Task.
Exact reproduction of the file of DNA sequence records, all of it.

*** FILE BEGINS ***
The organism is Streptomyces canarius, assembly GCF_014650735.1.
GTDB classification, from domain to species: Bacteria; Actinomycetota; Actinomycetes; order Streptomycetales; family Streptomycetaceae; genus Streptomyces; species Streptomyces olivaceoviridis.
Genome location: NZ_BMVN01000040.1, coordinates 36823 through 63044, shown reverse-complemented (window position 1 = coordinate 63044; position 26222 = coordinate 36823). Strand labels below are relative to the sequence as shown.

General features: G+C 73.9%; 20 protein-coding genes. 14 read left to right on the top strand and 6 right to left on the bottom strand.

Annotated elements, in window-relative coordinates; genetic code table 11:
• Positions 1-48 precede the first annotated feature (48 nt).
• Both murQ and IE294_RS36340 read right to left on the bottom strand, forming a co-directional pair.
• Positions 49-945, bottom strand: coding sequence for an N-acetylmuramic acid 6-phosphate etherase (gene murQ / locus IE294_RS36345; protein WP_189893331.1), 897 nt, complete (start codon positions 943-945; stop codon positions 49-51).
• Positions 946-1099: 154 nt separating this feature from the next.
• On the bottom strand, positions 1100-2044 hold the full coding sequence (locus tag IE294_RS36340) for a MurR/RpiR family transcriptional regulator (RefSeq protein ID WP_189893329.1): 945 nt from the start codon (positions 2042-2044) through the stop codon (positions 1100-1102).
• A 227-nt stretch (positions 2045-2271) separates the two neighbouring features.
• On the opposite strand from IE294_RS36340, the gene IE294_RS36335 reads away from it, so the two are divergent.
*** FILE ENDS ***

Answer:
The organism is Streptomyces canarius, assembly GCF_014650735.1.
GTDB classification, from domain to species: Bacteria; Actinomycetota; Actinomycetes; order Streptomycetales; family Streptomycetaceae; genus Streptomyces; species Streptomyces olivaceoviridis.
Genome location: NZ_BMVN01000040.1, coordinates 36823 through 63044, shown reverse-complemented (window position 1 = coordinate 63044; position 26222 = coordinate 36823). Strand labels below are relative to the sequence as shown.

General features: G+C 73.9%; 20 protein-coding genes. 14 read left to right on the top strand and 6 right to left on the bottom strand.

Annotated elements, in window-relative coordinates; genetic code table 11:
• Positions 1-48 precede the first annotated feature (48 nt).
• Both murQ and IE294_RS36340 read right to left on the bottom strand, forming a co-directional pair.
• Positions 49-945, bottom strand: coding sequence for an N-acetylmuramic acid 6-phosphate etherase (gene murQ / locus IE294_RS36345; protein WP_189893331.1), 897 nt, complete (start codon positions 943-945; stop codon positions 49-51).
• Positions 946-1099: 154 nt separating this feature from the next.
• On the bottom strand, positions 1100-2044 hold the full coding sequence (locus tag IE294_RS36340) for a MurR/RpiR family transcriptional regulator (RefSeq protein ID WP_189893329.1): 945 nt from the start codon (positions 2042-2044) through the stop codon (positions 1100-1102).
• A 227-nt stretch (positions 2045-2271) separates the two neighbouring features.
• On the opposite strand from IE294_RS36340, the gene IE294_RS36335 reads away from it, so the two are divergent.